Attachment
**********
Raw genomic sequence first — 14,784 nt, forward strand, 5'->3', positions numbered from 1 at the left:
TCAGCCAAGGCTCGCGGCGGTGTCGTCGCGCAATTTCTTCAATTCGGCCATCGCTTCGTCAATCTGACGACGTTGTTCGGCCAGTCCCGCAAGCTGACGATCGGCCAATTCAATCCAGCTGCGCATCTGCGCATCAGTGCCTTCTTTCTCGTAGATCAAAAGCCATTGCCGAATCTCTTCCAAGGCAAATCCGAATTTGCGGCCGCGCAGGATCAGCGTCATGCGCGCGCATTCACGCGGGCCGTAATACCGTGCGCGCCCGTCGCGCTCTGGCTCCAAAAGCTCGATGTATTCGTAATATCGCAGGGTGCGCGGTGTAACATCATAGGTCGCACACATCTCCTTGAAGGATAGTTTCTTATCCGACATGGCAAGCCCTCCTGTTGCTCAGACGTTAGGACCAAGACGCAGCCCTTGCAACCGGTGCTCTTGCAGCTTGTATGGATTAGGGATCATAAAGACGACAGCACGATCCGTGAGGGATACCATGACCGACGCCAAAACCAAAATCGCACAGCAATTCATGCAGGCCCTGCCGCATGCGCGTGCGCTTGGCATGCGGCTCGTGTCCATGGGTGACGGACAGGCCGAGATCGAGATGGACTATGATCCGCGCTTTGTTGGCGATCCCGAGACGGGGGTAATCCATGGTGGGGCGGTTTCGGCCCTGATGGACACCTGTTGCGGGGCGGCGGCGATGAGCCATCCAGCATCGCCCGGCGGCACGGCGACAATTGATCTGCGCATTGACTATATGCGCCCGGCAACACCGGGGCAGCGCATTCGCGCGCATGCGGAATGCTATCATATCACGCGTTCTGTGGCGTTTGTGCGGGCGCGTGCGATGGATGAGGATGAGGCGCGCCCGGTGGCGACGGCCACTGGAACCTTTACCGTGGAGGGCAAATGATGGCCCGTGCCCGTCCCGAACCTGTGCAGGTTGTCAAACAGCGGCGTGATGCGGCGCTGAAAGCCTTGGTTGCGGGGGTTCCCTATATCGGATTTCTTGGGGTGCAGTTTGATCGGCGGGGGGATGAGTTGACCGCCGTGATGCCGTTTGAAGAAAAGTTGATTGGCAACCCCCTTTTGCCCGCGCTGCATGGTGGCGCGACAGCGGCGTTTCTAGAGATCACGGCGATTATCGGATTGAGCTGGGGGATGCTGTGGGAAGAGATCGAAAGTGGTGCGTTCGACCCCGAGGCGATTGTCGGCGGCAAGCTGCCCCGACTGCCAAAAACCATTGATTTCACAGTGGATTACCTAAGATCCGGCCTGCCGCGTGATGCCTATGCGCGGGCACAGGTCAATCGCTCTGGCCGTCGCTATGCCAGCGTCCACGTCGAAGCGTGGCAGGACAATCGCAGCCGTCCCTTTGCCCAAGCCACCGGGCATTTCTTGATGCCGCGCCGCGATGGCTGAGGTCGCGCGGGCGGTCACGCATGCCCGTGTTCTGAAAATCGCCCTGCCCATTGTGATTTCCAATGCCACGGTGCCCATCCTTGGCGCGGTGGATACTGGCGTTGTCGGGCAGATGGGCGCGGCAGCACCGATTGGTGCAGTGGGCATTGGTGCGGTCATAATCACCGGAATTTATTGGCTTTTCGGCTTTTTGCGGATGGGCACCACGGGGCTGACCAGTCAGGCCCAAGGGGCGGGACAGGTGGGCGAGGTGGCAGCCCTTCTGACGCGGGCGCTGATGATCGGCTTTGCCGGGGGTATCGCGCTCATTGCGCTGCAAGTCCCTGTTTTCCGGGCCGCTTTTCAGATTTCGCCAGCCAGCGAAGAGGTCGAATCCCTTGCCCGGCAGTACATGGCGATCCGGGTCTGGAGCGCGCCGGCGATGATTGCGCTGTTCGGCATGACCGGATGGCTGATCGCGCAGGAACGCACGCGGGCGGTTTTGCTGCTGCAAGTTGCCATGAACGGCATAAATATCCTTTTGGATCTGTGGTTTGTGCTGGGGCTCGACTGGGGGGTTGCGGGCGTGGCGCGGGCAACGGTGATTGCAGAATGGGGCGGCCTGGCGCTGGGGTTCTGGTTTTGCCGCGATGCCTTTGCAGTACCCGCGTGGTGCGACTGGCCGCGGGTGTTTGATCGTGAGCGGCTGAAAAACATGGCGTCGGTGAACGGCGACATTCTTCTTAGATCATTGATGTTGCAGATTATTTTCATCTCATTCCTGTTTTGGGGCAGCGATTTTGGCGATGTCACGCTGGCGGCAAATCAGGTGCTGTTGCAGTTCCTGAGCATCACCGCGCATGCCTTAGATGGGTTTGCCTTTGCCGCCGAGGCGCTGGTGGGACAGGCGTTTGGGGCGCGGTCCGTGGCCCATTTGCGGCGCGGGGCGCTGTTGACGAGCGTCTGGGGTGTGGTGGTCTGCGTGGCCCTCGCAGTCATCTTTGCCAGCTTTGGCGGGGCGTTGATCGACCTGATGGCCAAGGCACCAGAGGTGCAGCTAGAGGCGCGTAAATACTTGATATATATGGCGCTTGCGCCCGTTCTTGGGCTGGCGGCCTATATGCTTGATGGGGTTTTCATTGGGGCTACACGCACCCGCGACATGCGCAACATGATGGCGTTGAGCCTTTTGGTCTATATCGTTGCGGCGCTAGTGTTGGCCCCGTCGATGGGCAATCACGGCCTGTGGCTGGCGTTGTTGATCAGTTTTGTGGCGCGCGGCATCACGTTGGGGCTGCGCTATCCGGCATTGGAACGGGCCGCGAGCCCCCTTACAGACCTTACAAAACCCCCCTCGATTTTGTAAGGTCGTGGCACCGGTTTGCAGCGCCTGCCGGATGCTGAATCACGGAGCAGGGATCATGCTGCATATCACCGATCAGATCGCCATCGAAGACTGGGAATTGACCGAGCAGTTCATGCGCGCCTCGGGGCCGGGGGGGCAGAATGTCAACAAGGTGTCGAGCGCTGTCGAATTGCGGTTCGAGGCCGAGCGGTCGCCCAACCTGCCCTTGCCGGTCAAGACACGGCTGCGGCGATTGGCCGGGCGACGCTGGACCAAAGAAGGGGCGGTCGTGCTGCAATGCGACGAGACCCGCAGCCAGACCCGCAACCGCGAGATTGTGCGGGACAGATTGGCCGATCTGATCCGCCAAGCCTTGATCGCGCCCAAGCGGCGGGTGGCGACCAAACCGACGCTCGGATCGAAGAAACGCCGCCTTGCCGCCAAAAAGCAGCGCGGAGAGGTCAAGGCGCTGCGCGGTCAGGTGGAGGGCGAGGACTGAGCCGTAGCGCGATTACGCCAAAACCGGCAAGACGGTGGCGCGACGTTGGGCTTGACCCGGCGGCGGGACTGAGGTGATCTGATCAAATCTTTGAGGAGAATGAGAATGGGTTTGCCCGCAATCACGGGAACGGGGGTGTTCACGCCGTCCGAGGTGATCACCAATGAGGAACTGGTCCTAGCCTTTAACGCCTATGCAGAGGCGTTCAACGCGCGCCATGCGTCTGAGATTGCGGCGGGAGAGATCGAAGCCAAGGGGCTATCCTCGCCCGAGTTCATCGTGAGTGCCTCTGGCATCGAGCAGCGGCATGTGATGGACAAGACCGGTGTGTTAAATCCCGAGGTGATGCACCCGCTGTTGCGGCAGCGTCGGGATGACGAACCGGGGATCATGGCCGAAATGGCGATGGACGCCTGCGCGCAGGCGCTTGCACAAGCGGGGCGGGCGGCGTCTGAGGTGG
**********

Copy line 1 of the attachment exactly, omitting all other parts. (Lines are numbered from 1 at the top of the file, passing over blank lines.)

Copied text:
Raw genomic sequence first — 14,784 nt, forward strand, 5'->3', positions numbered from 1 at the left: